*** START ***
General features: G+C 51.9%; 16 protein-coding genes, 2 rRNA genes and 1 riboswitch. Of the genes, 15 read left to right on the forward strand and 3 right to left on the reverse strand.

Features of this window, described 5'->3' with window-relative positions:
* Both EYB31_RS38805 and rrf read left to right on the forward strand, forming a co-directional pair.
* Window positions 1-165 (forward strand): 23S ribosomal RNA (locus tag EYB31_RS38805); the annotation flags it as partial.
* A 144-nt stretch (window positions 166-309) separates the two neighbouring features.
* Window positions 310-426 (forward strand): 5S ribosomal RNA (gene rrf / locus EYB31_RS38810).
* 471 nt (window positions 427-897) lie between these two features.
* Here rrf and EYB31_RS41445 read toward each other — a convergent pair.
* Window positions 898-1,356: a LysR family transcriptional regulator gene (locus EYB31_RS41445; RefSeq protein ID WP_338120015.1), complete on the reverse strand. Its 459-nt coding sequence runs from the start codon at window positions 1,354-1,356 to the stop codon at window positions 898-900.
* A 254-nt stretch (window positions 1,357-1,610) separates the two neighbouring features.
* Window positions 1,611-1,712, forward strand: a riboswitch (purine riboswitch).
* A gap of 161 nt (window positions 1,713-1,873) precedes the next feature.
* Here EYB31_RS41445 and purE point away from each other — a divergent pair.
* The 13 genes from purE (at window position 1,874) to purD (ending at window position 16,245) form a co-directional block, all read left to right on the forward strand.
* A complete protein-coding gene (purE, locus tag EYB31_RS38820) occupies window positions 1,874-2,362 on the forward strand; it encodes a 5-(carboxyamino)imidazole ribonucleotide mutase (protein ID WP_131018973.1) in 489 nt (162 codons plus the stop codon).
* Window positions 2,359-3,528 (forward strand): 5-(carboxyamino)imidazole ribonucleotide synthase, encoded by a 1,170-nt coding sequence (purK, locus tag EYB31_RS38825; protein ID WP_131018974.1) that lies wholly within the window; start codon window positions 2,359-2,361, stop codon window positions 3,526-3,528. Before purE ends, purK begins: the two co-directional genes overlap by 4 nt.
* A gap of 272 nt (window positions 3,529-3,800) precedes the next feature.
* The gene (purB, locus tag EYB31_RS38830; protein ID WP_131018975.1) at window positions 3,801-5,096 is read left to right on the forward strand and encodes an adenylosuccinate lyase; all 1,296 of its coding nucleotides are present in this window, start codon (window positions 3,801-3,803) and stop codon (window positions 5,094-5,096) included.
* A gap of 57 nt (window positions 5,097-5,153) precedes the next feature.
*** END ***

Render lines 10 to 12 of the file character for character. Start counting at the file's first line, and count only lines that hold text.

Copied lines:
* A 254-nt stretch (window positions 1,357-1,610) separates the two neighbouring features.
* Window positions 1,611-1,712, forward strand: a riboswitch (purine riboswitch).
* A gap of 161 nt (window positions 1,713-1,873) precedes the next feature.